Mousebite or Ratbite are just the )( between routing with holes drilled either side so that they break more easily, its not really needed if you leave about 3 mm each side of each )( route you can break out the PCB's and trim the remainder with a pair of cutters, if drilling the holes as well the gap between ) and ( will need to be wider )....(

Most panels also include a border and mounting holes so that the assembly company can put the panel into a pick and place machine with frame, also included in the border are fiducial markings, and also near the IC's on each PCB so that the camera system can work out the difference and placing across the panel, might be a good idea to ask the assembly company what they prefer to frame size and mounting holes etc, they should normally be able to provide you an example to view.

One thing to bear in mind when designing the panel are the panel thickness, weight of the parts on each of the PCB and the general structural integrity of the panel during assembly.
Also important is that the PCB can be broken out easily when needed.

I found that pasting and then rotating PCB's on Diptrace to make a panel to be very problematic, copper pour gets removed, designators are in wrong place etc, so beware... personally if you have to rotate the PCB's to reduce panel usage space I would be very careful on Diptrace.

As far as 100off goes, yes it will be best to make a panel for that, number of PCB's per panel depend on panel size and structural integrity. If you don't make a panel you might have to assemble them yourself.

Lot of assembly companies expect panels, it makes the whole thing automated and much more predictable.

Kind Regards,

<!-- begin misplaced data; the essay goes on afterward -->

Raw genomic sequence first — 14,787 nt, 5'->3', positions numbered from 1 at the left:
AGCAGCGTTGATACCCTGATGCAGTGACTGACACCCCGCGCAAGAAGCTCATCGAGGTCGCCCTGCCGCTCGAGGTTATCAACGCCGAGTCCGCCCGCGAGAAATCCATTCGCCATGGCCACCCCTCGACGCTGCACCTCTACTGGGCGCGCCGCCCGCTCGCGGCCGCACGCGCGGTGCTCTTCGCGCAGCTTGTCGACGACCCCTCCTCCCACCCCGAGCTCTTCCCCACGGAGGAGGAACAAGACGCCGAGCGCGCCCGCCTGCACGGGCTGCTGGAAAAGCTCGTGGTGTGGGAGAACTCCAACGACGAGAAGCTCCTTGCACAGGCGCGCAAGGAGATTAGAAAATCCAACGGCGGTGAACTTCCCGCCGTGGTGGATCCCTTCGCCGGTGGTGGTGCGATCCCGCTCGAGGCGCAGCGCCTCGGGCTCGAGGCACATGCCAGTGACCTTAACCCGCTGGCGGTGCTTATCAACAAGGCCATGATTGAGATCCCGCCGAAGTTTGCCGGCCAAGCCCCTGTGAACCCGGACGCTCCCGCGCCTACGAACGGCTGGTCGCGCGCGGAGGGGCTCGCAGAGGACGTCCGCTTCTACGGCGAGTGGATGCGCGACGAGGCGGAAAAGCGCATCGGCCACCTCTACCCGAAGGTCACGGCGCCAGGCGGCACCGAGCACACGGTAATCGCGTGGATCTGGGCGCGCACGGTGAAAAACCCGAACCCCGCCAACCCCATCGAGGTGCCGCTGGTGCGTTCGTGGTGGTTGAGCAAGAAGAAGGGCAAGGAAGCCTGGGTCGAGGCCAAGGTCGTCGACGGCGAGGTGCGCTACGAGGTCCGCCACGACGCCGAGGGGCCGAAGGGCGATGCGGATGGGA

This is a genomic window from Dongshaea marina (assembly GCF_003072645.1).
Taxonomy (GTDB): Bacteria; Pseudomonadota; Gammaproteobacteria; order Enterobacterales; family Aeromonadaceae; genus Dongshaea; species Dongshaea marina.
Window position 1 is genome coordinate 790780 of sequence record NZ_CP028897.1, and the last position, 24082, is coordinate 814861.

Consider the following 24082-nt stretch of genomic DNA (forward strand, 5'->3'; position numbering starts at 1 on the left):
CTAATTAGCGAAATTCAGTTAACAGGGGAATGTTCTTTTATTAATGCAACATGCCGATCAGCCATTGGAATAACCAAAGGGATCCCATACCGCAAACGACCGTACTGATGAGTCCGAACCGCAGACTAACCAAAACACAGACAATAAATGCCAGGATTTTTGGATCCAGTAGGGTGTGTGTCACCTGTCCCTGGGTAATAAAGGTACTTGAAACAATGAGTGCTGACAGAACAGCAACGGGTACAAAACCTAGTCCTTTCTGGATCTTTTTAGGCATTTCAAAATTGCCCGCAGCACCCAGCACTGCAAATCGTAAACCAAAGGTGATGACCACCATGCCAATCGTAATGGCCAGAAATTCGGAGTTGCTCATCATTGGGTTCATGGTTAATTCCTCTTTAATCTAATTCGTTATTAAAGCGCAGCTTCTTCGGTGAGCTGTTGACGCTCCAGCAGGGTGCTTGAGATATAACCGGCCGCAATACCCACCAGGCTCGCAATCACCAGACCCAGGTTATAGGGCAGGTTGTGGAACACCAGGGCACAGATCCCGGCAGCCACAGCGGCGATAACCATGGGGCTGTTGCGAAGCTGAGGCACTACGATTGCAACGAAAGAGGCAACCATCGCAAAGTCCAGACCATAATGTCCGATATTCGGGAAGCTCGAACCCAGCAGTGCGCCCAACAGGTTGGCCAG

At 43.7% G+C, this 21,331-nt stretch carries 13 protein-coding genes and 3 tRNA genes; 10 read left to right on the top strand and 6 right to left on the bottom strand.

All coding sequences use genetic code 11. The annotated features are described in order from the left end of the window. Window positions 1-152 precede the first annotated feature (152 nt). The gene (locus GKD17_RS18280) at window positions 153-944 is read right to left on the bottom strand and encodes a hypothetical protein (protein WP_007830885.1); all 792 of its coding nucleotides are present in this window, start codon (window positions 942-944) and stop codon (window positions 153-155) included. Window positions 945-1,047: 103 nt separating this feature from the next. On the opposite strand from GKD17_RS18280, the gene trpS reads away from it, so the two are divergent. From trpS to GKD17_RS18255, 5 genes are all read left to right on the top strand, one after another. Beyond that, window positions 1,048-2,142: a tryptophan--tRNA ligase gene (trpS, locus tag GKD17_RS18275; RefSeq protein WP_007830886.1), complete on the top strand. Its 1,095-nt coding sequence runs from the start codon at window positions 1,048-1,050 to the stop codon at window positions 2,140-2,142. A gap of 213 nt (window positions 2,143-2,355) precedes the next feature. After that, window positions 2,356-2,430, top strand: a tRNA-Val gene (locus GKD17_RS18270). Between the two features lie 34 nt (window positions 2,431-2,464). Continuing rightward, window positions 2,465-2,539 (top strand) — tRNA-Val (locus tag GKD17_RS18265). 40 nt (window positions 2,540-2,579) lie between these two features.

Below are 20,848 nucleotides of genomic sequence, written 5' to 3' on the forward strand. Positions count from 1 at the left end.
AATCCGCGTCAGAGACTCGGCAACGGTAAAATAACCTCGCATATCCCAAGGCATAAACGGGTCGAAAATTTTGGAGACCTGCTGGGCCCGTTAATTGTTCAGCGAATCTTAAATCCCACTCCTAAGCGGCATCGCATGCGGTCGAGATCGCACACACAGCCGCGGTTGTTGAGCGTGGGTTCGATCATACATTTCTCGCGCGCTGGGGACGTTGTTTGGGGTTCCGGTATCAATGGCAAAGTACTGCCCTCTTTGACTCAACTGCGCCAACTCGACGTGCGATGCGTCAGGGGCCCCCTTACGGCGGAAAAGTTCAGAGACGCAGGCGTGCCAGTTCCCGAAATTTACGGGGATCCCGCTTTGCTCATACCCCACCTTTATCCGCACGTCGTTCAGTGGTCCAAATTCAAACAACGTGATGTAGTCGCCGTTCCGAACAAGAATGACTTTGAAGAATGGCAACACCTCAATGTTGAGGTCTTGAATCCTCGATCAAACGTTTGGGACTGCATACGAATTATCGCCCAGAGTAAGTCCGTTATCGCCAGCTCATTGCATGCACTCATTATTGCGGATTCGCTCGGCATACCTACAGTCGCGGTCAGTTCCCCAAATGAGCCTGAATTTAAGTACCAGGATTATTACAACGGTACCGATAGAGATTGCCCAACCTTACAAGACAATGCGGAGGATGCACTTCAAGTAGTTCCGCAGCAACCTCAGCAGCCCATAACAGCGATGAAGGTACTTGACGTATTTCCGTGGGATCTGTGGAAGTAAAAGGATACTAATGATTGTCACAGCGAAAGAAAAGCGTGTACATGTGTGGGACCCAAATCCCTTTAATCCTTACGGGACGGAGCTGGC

Martin J.


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 Post subject: Re: Panelizing; odd shapes and rat bites
PostPosted: 25 Sep 2015, 05:41 
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Joined: 01 Mar 2013, 17:07
Posts: 4
Hi Martin J - Thanks so much for your informative reply!
It's kind of nice to know that you find Diptrace problematic for this too! It's not just me being dumb...

Luckily my assembly company are being very helpful - I can have a stab at it, send them a jpg to look at and they'll say what's needed.

I think when I've done it once it'll save time for future boads.

Cheers!


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 Post subject: Re: Panelizing; odd shapes and rat bites
PostPosted: 25 Sep 2015, 13:58 
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Joined: 12 Sep 2015, 05:20
Posts: 9
Hi d-rainger,

Thanks for your reply, Hope it all goes well for you and that you can get your panels done without any issue.

I have a couple of panels to do on Diptrace, I experimented with it a bit last weekend and found difficulties due to things not yet implemented properly/fully in the current software.
Will let you know if I spot any other problems to look out for if I locate them.

Kind Regards,

Martin J.

-- 29 Sep 2015, 18:15 --

Hi d-rainger,

You might be interested to also check this thread below, as well as copper pour group rotate problem it's also related to manually creating a panel and has some useful info, and some useful tips / info from Alex.

http://www.diptrace.com/forum/viewtopic.php?f=9&t=10634

Kind Regards,

Martin.